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Filth sullies festive atmosphere

A.V. Ragunathan
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Devotees and visitors voice concern over unsanitary conditions

Appalling conditions have kept many visitors away from the river front during this year’s festival.— Photo: C. Venkatachalapathy
Appalling conditions have kept many visitors away from the river front during this year’s festival.— Photo: C. Venkatachalapathy

Unsanitary conditions prevailing on the banks of the Then Pennaiyar have rendered the traditional ‘River Festival’ a lacklustre affair. The unseemly sight presented by uncleared garbage puts off visitors and more so the devotees. Cuddalore residents have voiced concern over the matter.

Owing to failure of monsoon, the river had shrunk into a stream and even the little quantum of water flowing there is contaminated with industrial pollution and sewage. The river had virtually turned into a dumping yard for the hoteliers and the poultry owners.

Pigs are frolicking in the pools of muddy water stagnating on the river bed. The appalling conditions have kept away many visitors at the river front.

R. Ganapathi (68), a resident, told this correspondent that during his childhood he had seen the river in its pristine purity.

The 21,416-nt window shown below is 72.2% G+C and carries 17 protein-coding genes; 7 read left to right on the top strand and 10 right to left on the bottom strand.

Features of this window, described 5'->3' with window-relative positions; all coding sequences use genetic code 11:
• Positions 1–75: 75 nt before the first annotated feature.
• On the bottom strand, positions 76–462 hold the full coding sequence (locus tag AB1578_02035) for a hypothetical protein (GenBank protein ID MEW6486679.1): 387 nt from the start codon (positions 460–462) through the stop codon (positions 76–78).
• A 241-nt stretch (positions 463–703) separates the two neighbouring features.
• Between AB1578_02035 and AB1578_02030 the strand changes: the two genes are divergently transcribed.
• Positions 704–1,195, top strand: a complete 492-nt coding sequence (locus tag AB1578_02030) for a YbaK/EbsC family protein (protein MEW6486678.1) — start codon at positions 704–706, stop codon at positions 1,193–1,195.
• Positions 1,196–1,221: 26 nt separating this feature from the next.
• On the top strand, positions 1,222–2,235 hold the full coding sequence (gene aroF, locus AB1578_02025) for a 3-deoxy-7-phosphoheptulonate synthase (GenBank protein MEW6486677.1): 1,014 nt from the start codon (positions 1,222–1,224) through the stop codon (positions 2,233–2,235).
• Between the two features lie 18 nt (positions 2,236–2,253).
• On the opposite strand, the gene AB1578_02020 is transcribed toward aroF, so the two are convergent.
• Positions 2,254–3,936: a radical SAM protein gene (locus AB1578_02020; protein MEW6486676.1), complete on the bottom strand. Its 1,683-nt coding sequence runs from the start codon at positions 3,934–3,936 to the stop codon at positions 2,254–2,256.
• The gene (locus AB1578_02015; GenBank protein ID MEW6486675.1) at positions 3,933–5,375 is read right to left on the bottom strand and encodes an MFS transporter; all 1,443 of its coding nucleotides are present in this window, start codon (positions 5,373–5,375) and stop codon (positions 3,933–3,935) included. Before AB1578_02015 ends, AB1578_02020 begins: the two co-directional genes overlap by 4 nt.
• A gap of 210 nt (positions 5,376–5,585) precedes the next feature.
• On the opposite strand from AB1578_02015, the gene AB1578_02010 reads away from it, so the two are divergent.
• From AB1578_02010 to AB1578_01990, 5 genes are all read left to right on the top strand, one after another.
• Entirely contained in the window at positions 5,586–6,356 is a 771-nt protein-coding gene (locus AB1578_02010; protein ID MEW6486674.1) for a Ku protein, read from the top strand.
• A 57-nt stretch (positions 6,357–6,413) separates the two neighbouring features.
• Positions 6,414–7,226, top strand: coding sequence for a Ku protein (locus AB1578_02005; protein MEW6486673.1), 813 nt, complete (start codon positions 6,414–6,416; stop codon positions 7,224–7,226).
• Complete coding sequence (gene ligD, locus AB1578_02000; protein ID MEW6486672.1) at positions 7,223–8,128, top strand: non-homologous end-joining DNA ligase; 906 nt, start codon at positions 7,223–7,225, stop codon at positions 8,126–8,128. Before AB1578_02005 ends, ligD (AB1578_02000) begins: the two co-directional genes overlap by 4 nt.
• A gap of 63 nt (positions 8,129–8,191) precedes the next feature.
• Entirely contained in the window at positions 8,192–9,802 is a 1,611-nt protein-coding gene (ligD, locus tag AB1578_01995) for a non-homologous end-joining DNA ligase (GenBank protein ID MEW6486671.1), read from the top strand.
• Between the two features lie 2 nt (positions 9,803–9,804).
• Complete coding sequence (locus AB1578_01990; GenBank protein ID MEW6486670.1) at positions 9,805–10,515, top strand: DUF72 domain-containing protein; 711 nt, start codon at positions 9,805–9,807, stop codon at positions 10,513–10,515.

It was once the major source of drinking water for the residents. Now, even one was hesitant to step into the water, leave alone taking bath or drawing water for drinking purpose.

He recalled that the ‘River festival’ in the days of yore were the most cherished event.

It used to be a picnic spot for families who would go for outing after celebrating Pongal. They would even camp on the riverbed for a day and prepare special dishes. But now the scenario was totally different.

“One has to close one’s nostrils as he/she gets closer to the river. The charm of the river seems to have been lost forever. The ‘River Festival’ has become a routine affair or a ritualistic one sans the true fervour,” Mr. Ganapathi said.

M. Saradha (52), a staunch devotee, who makes it a point to visit the place every year for offering worship to the pantheon of deities being brought to the water front on the occasion, said that more attention ought to be paid for cleansing the river and its environ. She hopes that at least next year the authorities would make the place worthy of the celebrations.

Ghulam (45), who operates the giant wheel in the temporary amusement park that has come up on the dry river bed for the fete, is of the opinion that the civic authorities should do more to spruce up the area.

Multicoloured buntings and flags could be put to spruce up the area.

Stray dogs and pigs ought to be driven away. With little attention from authorities the festival would draw much larger crowd than of now, he said.

The tradition of treating the river as a source of livelihood and therefore worthy of worship could be safeguarded only by keeping the entire course of the river clean, Mr. Ghulam added.

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